Michael Barone

In these years, different groups of voters moved in different directions. Suburbanites in our largest metropolitan areas, repelled by the cultural stands of religious conservatives, trended heavily toward Democrats. Voters in rural areas in the South, Great Plains and Rocky Mountains, repelled by the cultural liberalism and environmental policies of the Clinton administration, trended heavily toward the Republicans.

In or around 1995, these alignments froze into place and pretty much stayed there for 10 years. Helping to freeze them were particular personal characteristics of the two dominant political figures of these times, Bill Clinton and George W. Bush.

But now Bush is not on the ballot and Hillary Clinton's flagging campaign has been sending her husband to places like Chillicothe, Ohio. John McCain does not have the Texas swagger and up-front religious commitment that turned many voters away from Bush and his party. Barack Obama does not seem to have the wobbly moral compass that turned many voters away from Clinton and his party.

The demographic factor most highly correlated with voting behavior in 2000 and 2004 was religion, or depth of religious belief. Within each relevant religious group, the more observant tended to vote Republican and the less observant Democratic. That may no longer be the case. Voters may well split along other lines, as voters in industrial states once split along lines of income or union membership, and voters in states with heavy early 20th century immigration split along sectarian lines (Catholic Democrats versus Protestant Republicans).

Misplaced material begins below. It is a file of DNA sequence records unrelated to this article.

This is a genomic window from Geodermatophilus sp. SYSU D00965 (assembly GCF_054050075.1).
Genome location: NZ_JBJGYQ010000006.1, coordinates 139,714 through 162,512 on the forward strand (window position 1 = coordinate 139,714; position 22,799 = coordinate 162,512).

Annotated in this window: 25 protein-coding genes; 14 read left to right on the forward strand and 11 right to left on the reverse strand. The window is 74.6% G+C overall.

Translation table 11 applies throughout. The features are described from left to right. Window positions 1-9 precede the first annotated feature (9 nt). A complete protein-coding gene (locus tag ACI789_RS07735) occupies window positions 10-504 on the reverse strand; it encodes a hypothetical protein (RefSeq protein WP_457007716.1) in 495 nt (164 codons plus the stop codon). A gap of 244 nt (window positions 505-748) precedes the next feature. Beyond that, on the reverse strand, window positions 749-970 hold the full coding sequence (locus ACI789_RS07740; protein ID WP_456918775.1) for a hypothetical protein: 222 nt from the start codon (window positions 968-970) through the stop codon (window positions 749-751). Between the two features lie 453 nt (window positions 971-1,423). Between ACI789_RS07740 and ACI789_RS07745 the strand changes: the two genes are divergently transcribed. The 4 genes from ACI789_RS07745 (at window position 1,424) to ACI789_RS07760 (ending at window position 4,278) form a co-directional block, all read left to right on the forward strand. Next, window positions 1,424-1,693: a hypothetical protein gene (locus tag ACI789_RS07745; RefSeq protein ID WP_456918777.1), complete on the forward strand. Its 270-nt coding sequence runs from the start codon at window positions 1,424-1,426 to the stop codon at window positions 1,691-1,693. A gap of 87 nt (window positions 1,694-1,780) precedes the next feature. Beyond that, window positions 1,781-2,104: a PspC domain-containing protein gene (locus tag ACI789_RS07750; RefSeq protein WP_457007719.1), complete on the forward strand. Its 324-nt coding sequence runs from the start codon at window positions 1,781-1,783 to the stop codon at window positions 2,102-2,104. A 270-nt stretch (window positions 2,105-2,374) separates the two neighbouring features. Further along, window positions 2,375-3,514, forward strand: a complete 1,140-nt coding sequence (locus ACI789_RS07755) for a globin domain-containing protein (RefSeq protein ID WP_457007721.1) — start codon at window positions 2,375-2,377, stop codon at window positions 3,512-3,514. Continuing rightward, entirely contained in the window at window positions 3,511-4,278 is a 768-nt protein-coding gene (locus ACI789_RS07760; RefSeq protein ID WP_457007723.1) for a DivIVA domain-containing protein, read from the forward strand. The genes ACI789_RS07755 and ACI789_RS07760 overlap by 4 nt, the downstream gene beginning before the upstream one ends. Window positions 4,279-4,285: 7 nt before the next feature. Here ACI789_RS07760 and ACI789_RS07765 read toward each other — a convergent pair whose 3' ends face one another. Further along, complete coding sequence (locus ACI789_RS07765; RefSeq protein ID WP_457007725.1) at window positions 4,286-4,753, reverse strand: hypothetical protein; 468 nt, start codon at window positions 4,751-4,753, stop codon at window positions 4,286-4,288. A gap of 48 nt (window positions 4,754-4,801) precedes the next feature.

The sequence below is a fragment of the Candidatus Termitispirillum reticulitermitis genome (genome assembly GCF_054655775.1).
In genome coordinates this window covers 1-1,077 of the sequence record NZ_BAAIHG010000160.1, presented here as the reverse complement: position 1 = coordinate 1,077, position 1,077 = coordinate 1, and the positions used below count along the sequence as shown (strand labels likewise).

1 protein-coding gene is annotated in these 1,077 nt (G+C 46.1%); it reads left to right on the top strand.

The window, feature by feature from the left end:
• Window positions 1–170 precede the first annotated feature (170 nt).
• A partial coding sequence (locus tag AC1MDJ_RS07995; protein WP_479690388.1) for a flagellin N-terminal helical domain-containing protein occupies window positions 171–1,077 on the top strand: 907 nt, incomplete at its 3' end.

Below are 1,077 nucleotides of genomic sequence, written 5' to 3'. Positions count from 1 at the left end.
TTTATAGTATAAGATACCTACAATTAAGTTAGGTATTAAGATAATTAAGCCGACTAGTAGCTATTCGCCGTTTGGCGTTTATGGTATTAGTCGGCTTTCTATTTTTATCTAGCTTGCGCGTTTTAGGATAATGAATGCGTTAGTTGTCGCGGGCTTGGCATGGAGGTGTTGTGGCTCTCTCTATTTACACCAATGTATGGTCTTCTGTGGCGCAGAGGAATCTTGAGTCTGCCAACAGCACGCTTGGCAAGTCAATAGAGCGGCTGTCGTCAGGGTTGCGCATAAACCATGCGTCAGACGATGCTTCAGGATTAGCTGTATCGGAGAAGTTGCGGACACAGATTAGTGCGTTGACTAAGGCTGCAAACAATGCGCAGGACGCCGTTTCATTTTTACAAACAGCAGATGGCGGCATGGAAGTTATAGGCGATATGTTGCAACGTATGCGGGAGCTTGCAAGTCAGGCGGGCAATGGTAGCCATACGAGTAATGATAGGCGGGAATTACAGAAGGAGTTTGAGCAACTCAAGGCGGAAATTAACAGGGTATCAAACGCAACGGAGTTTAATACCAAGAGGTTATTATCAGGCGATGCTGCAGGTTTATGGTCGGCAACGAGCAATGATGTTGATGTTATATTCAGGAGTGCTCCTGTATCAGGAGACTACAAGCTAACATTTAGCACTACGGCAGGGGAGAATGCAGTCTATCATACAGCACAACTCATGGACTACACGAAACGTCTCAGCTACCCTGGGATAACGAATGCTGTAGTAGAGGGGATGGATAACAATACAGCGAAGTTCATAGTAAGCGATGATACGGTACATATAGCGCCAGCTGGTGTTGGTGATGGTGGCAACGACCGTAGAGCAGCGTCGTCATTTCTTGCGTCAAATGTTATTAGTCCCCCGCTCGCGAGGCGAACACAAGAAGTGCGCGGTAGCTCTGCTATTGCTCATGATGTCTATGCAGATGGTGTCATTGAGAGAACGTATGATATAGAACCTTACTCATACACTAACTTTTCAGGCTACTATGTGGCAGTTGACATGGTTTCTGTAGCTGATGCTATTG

If I were running the McCain or Obama campaign, I would be doing in-depth polling and focus groups in 30 to 40 states and nationally, as well, trying to determine which voting groups are moving or moveable toward my candidate and which are moving or moveable the other way. I would certainly not be writing off states that were lost by my party's 2000 and 2004 nominees by 5 percent or more, and I would not assume that states they carried by that much were in the bag. It's time to throw out the old map and search for clues to what the new map will look like.

Michael Barone

Michael Barone, senior political analyst for The Washington Examiner (www.washingtonexaminer.com), is a resident fellow at the American Enterprise Institute, a Fox News Channel contributor and a co-author of The Almanac of American Politics. To find out more about Michael Barone, and read features by other Creators Syndicate writers and cartoonists, visit the Creators Syndicate Web page at www.creators.com. COPYRIGHT 2011 THE WASHINGTON EXAMINER. DISTRIBUTED BY CREATORS.COM